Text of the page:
Centre to seek states? consent on FDI in multi-brand retail

The Centre has decided to reach out to states to elicit their support for its plan to allow foreign direct investment in multi-brand retail.

The Centre has decided to reach out to states to elicit their support for its plan to allow foreign direct investment (FDI) in multi-brand retail. A Committee of Secretaries (CoS) headed by Cabinet secretary Ajit Kumar Seth met here over the issue on June 15 and resolved that states should be encouraged to give their consent for 51% FDI in multi-brand retail as the measure would have multiple benefits, including an easing of inflation.

States? consent is necessary for the policy change as trade is a state subject.

Since allowing FDI in multi-brand retail is a politically sensitive proposal, several states, particularly those ruled by the Bharatiya Janata Party (BJP), might have reservations over letting foreign retailers to open their front-end chains. Therefore, the Centre is keen that before announcing the policy shift, it should get the key states on board.

The Department of Industrial Policy and Promotion (DIPP) had mooted the opening up of the multi-brand retail sector for foreign players in July last year, with a set of riders like compulsory use of a part of the foreign money for creation of supply and storage infrastructure.

FDI in multi-brand retail has been supported by the inter-ministerial group (IMG) on inflation, headed by chief economic advisor in the finance ministry Kaushik Basu. The group feels that such a step would help bring down inflation significantly, as it would bridge the gap between the farm-gate price and retail price of food products by improving the supply chain and back-end logistics according to international parameters.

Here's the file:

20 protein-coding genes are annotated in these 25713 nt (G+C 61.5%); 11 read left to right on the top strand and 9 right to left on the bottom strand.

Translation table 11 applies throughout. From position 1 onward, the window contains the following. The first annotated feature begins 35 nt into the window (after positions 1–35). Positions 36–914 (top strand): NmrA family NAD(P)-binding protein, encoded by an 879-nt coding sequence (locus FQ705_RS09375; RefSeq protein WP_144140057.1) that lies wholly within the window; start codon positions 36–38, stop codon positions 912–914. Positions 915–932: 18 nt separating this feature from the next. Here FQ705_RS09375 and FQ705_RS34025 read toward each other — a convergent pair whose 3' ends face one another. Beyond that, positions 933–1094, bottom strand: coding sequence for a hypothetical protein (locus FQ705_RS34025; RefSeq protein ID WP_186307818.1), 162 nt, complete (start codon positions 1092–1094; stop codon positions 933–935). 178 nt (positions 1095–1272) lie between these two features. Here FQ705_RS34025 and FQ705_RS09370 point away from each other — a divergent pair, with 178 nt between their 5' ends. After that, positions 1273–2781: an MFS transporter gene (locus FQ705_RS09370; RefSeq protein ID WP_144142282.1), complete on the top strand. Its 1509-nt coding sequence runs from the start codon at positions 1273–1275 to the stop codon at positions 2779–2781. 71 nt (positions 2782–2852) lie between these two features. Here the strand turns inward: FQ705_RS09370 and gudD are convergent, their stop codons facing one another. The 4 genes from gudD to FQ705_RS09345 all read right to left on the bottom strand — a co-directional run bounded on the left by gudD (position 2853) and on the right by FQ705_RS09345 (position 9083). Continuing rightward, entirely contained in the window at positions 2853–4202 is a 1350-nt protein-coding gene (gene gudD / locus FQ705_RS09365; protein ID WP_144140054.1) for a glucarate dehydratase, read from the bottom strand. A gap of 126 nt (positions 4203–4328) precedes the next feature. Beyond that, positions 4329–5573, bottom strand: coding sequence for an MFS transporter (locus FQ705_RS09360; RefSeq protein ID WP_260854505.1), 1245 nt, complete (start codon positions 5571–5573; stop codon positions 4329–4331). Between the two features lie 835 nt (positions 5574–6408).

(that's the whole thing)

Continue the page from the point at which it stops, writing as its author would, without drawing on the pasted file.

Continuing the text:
An official source said that at the CoS meeting, all the secretaries were unanimous in their view that retail be opened up for foreign investors. However, before preparing a final Cabinet note, the CoS will meet again to finalise the modalities.

Experts feel that if a foreign retail chain company has to seek permission from each state, then the policy could end up in a fiasco. Such a situation will increase the compliance procedures for the foreign company.

Interestingly, several big chains like Walmart, Tesco and Carrefour have set up their joint ventures in India and are waiting for the government to roll out a policy decision after which they can make a full-scale entry into the Indian retail market.

Currently, India allows FDI only in single brand retail chains with a cap of 51%, while 100% FDI is allowed in the wholesale cash-and-carry format.

According to industry reports, the total retail sector in India is estimated at $590 billion out of which $496 billion is unorganised.

Policymakers and economists are also of the view that if FDI in multi-brand retail is allowed then India might be able to garner a substantial hike in the country?s inflow of foreign investment, which is currently on a declining spree and has slipped by 25% to $19.42 billion in 2010-11 from a whopping $25.83 billion in the previous fiscal.

The DIPP, in its discussion paper, had given various other suggestions as well, including the possibility of including a minimum FDI of $100 million (about R450-460 crore), half of which must be invested in the back-end infrastructure like cold storage, soil testing labs and seed farming.

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First published on: 20-06-2011 at 02:14 IST